Analyzing Temporary Stored Procedures with sp_BlitzCache

All the cool kids

Know that when you’re trying to figure out why a stored procedure is slow sometimes, you should use a temporary stored procedure instead of pulling the code out and running it ad hoc.

We frequently point people to Erland Sommarskog’s “Slow in the Application, Fast in SSMS“, because it’s an excellent treatise on many of the things that can go wrong with a query.

But you’re here, so you’re cool

You use temporary stored procs, and you use sp_BlitzCache, but you’re having a hard time tracking down and analyzing plans for temporary stored procs.

The good news is: We got you covered.


We have this stored procedure, which looks like just about any stored procedure. It accepts some variameterables, there’s a begin and an end; it’s spectacular. It doesn’t even throw errors.

One day the boss-person comes in and says “we also need to filter on user reputation”, and since you’re a well-paid and loyal employee, you get cracking on that. You create a temporary stored procedure to make sure your code works, and examine any potential performance issues. What a little go-getter you are.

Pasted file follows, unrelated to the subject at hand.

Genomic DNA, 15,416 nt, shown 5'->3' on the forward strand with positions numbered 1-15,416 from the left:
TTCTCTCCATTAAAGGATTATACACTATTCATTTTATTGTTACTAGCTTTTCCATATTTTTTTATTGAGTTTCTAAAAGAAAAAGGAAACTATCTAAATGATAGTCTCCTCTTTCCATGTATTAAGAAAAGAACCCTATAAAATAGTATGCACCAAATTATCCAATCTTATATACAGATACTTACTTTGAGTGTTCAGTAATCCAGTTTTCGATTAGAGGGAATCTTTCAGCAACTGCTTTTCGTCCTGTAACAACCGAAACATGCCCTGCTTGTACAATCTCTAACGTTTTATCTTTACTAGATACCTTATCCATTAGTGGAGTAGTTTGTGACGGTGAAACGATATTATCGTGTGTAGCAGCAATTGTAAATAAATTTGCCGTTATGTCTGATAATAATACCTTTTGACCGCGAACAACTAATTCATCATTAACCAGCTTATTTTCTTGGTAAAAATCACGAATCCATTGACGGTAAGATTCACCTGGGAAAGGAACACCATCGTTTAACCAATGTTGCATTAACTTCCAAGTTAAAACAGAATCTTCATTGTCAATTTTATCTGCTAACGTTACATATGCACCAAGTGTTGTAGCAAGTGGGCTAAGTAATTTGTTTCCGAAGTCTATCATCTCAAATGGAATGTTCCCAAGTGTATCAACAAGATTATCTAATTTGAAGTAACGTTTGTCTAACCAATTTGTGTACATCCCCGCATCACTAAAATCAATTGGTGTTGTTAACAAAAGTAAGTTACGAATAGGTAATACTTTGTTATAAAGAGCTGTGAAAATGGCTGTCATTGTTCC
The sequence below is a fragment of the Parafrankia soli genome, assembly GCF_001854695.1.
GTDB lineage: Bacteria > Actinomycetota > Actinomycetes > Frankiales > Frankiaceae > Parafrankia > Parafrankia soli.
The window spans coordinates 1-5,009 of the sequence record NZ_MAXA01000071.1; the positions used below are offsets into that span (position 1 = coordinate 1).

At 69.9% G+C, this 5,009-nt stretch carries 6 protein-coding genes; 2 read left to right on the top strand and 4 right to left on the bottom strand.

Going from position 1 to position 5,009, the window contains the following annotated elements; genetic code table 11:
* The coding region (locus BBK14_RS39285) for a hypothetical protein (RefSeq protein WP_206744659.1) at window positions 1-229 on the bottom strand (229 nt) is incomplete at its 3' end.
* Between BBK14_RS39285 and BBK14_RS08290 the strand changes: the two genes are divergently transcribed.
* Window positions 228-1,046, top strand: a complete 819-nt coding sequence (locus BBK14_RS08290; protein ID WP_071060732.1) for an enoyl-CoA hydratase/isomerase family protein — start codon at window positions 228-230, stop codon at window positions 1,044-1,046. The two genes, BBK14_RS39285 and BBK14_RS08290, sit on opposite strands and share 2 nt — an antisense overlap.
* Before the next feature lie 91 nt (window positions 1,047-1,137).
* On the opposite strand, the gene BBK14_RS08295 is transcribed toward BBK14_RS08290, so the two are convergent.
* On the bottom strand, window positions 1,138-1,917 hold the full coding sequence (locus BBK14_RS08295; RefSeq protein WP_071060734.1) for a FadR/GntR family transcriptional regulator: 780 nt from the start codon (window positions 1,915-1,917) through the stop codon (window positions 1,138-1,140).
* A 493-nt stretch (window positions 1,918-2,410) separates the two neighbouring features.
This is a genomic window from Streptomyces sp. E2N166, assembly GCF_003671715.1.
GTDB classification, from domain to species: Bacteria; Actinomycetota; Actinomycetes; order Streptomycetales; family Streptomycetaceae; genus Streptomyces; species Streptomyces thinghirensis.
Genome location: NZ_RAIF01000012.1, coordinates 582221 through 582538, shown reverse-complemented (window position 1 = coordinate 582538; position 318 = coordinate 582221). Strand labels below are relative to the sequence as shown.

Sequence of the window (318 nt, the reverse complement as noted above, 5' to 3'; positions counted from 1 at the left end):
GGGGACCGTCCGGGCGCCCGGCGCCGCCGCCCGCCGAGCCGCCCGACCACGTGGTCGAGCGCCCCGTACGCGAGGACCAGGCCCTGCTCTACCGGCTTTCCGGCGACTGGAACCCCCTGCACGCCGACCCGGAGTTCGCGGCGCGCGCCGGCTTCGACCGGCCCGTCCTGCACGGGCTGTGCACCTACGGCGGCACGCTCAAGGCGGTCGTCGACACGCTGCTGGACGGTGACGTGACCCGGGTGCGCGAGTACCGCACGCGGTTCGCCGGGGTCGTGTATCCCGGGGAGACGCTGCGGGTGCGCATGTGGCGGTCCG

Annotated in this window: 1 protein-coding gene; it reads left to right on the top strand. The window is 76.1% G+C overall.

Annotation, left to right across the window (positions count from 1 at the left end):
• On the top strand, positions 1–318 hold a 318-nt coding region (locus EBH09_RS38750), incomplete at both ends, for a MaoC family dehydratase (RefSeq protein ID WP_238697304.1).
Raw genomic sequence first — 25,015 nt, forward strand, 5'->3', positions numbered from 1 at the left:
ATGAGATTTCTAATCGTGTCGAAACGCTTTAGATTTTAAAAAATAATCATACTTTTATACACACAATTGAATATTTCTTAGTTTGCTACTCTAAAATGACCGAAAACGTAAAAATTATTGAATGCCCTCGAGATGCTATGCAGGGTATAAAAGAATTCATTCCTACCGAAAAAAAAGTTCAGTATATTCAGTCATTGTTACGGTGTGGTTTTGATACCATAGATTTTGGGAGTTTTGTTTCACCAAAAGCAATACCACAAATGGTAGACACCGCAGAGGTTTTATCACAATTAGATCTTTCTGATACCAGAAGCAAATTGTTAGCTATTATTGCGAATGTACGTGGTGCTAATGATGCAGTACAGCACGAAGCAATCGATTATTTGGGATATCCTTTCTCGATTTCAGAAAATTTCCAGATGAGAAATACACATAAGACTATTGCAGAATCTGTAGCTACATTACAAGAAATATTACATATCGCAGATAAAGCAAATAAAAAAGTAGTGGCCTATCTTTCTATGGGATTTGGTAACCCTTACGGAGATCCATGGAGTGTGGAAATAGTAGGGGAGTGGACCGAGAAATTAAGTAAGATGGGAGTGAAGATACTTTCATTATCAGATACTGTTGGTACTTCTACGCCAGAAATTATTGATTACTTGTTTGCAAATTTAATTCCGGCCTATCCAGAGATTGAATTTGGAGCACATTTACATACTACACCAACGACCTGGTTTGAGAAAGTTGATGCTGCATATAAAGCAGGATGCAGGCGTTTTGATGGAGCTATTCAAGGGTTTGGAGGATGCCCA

You could use an ad hoc script to look at the plan cache, Extended Events, or Profiler, to capture the plan. But you like us, so you want to use Ye Olde Blytzen Casshe.

One thing we do by default is ignore system databases. They’re often noisy, and lousy with system queries that have nothing to do with real life. We give you the ability to override that, to choose a database to single out for examination, and as of recently, a way to filter by stored procedure. The code to track this one down looks about like so!

I get this back, with some warnings, and the ability to open up the plan and gaze upon it’s awfulness.

No alibi

Sunglasses At Night

There are a few tips in this post, and some really great links to follow and read, if you haven’t already. Hopefully all of them help you become better at performance tuning SQL Server.

Thanks for reading!

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